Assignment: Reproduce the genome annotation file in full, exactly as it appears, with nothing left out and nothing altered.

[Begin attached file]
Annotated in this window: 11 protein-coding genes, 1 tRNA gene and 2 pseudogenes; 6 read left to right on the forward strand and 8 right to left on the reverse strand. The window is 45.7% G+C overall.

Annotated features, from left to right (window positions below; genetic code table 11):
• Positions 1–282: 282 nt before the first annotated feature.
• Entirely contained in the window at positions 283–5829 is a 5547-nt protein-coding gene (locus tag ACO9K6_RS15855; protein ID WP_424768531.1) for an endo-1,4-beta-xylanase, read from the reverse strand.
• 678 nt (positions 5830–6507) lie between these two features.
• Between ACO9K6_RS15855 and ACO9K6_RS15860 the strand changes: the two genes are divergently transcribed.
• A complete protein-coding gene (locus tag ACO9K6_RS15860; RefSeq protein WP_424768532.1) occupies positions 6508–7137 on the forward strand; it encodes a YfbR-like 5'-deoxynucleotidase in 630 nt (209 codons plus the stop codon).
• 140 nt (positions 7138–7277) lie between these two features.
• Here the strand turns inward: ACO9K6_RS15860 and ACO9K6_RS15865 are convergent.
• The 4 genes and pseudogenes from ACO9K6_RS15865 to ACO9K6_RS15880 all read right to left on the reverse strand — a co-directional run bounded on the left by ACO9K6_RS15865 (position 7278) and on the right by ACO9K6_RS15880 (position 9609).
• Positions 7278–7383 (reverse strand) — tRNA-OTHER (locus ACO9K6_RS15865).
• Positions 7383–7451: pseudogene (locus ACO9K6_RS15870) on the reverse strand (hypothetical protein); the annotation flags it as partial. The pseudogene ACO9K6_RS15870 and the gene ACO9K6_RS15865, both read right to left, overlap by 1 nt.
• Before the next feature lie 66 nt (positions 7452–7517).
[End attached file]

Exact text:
Annotated in this window: 11 protein-coding genes, 1 tRNA gene and 2 pseudogenes; 6 read left to right on the forward strand and 8 right to left on the reverse strand. The window is 45.7% G+C overall.

Annotated features, from left to right (window positions below; genetic code table 11):
• Positions 1–282: 282 nt before the first annotated feature.
• Entirely contained in the window at positions 283–5829 is a 5547-nt protein-coding gene (locus tag ACO9K6_RS15855; protein ID WP_424768531.1) for an endo-1,4-beta-xylanase, read from the reverse strand.
• 678 nt (positions 5830–6507) lie between these two features.
• Between ACO9K6_RS15855 and ACO9K6_RS15860 the strand changes: the two genes are divergently transcribed.
• A complete protein-coding gene (locus tag ACO9K6_RS15860; RefSeq protein WP_424768532.1) occupies positions 6508–7137 on the forward strand; it encodes a YfbR-like 5'-deoxynucleotidase in 630 nt (209 codons plus the stop codon).
• 140 nt (positions 7138–7277) lie between these two features.
• Here the strand turns inward: ACO9K6_RS15860 and ACO9K6_RS15865 are convergent.
• The 4 genes and pseudogenes from ACO9K6_RS15865 to ACO9K6_RS15880 all read right to left on the reverse strand — a co-directional run bounded on the left by ACO9K6_RS15865 (position 7278) and on the right by ACO9K6_RS15880 (position 9609).
• Positions 7278–7383 (reverse strand) — tRNA-OTHER (locus ACO9K6_RS15865).
• Positions 7383–7451: pseudogene (locus ACO9K6_RS15870) on the reverse strand (hypothetical protein); the annotation flags it as partial. The pseudogene ACO9K6_RS15870 and the gene ACO9K6_RS15865, both read right to left, overlap by 1 nt.
• Before the next feature lie 66 nt (positions 7452–7517).